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Psalms 46:1

Context
Psalm 46 1 

For the music director; by the Korahites; according to the alamoth style; 2  a song.

46:1 God is our strong refuge; 3 

he is truly our helper in times of trouble. 4 

Psalms 46:5

Context

46:5 God lives within it, 5  it cannot be moved. 6 

God rescues it 7  at the break of dawn. 8 

1 sn Psalm 46. In this so-called “Song Of Zion” God’s people confidently affirm that they are secure because the great warrior-king dwells within Jerusalem and protects it from the nations that cause such chaos in the earth. A refrain (vv. 7, 11) concludes the song’s two major sections.

2 sn The meaning of the Hebrew term עֲלָמוֹת (alamoth, which means “young women”) is uncertain; perhaps it refers to a particular style of music. Cf. 1 Chr 15:20.

3 tn Heb “our refuge and strength,” which is probably a hendiadys meaning “our strong refuge” (see Ps 71:7). Another option is to translate, “our refuge and source of strength.”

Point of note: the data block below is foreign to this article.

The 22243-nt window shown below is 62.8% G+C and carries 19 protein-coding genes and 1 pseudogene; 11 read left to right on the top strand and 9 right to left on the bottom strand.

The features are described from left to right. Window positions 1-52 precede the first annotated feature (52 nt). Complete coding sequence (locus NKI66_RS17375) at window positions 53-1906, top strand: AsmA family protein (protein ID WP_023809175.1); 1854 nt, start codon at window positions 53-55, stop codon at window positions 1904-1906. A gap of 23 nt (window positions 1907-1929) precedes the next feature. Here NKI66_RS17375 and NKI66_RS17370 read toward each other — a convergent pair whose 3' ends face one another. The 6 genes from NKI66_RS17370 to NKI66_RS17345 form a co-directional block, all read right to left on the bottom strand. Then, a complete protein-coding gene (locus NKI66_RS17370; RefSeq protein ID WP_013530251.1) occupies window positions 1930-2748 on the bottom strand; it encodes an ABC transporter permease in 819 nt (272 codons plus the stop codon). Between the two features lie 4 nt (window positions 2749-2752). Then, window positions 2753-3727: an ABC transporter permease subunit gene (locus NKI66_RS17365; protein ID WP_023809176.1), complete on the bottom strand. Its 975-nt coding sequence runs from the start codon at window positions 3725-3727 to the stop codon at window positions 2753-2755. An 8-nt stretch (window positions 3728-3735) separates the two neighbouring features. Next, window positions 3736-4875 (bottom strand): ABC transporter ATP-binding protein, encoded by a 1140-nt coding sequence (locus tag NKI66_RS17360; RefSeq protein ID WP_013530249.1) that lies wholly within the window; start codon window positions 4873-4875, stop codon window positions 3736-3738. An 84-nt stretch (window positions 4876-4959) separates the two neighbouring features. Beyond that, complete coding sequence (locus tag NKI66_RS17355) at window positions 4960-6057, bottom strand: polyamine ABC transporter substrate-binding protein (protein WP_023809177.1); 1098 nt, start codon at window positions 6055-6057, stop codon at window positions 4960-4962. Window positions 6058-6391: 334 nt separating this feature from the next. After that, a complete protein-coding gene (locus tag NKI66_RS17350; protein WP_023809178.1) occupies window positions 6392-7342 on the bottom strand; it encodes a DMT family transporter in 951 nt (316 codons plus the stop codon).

4 tn Heb “a helper in times of trouble he is found [to be] greatly.” The perfect verbal form has a generalizing function here. The adverb מְאֹד (mÿod, “greatly”) has an emphasizing function.

5 tn Heb “God [is] within her.” The feminine singular pronoun refers to the city mentioned in v. 4.

6 tn Another option is to translate the imperfect verbal form as future, “it will not be upended.” Even if one chooses this option, the future tense must be understood in a generalizing sense. The verb מוֹט (mot), translated “upended” here, is used in v. 2 of the mountains “tumbling” into the seas and in v. 6 of nations being “upended.” By way of contrast, Jerusalem, God’s dwelling place, is secure and immune from such turmoil and destruction.

7 tn Or “helps her.” The imperfect draws attention to the generalizing character of the statement.

8 tn Heb “at the turning of morning.” (For other uses of the expression see Exod 14:27 and Judg 19:26).

sn At the break of dawn. The “morning” is viewed metaphorically as a time of deliverance and vindication after the dark “night” of trouble (see Ps 30:5; Isa 17:14). There may be an allusion here to Exod 14:27 (where the Lord destroyed the Egyptians at the “break of dawn”) or, more likely, to the miraculous deliverance of Jerusalem from the Assyrian siege, when the people discovered the dead bodies of the Assyrian army in the morning (Isa 37:36).



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